Consulting work, however, requires a large amount of your time, energy, and focus after the purchase is complete.
Know Thyself. If you are an introvert and you want to offer a concierge/vip style product, service or program, it is a good idea to hire an extrovert to support you in maintaining a harmonious, joy-filled customer experience.
5. Determine if you want to partner with other people in your industry.
Partnering with other people in your industry can create a higher-priced product. Some options include partnering with people to create a product or course, or selling someone’s information product as an upsell to your own product.
The last thing you want to do is make a deal with the devil, so do a bit of research before signing any type of partnership agreement.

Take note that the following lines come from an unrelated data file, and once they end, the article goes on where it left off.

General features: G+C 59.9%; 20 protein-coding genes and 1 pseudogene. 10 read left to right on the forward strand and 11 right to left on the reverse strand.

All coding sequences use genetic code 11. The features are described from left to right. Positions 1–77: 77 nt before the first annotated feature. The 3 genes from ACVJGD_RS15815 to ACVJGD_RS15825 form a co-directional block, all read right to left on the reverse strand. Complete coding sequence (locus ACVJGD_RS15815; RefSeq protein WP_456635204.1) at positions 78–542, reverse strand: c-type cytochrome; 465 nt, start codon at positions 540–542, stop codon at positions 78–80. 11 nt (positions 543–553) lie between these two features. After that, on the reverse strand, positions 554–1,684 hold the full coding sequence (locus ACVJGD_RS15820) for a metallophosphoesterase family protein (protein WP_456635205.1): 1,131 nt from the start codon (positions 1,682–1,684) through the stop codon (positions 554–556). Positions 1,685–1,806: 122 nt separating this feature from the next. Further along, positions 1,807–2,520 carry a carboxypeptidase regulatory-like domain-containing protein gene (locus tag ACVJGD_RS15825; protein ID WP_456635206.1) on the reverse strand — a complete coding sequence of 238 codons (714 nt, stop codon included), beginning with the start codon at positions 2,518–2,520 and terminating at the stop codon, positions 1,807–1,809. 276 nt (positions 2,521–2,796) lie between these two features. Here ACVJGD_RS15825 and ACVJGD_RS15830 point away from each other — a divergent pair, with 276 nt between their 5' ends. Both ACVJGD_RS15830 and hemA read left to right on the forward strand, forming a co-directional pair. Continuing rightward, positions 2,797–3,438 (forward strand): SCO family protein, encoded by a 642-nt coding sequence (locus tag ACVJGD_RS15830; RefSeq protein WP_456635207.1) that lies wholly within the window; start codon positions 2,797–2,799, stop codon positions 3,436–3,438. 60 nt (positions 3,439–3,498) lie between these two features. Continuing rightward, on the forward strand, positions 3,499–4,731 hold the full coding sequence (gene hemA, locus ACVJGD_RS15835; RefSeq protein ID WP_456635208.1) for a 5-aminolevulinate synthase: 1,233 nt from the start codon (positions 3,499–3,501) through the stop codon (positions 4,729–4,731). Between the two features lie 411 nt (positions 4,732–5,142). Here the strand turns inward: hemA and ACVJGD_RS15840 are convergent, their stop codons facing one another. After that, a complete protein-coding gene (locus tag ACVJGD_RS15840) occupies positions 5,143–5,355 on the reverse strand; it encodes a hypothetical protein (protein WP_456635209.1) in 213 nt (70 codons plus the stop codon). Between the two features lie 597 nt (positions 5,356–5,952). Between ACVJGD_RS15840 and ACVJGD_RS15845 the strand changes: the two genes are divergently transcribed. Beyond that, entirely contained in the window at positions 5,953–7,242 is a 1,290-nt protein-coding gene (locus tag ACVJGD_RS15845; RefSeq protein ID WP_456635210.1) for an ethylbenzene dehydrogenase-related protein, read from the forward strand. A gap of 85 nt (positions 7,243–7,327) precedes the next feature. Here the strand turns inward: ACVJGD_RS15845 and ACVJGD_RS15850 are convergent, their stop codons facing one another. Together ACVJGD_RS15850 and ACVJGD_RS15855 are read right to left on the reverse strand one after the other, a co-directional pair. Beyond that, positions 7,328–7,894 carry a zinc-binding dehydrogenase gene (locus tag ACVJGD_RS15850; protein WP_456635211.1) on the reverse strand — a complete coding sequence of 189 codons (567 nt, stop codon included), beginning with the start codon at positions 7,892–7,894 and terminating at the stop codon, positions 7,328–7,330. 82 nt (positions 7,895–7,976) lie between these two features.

Not everyone shares your values, ethics and morals so use your intuition and discernment.
6. Make your marketing match the price.
The final step in this journey is to make sure that your marketing matches the price you are asking.
This means the higher you go in asking price, the more a prospective client expects. This also means that you will need to have all your testimonials ready, ensure that your website won’t crash, a professional looking website with compelling sales copy and a customer service team delighted to answer any questions.
Many entrepreneurs do not make enough sales because (a) they don’t spend the time to make sure their marketing justifies the price they are asking for; (b) their value proposition is vague and ambiguous and/or (c) they try to sell a product/service that the market has no interest in purchasing.
What tips do you use to determine your price for your products and services?
Kadena Tate. Author. Speaker. Thought Provoker.
Need Courage? Kadena Tate is the author of “Be Fearless”, an Amazon Bestseller. Kadena believes you’re here to live out loud, to ditch the nonsense and shine so bright you need shades to keep going. She helps you with cultivating the courage required to productize and monetize your expertise. http://www.KadenaTate.com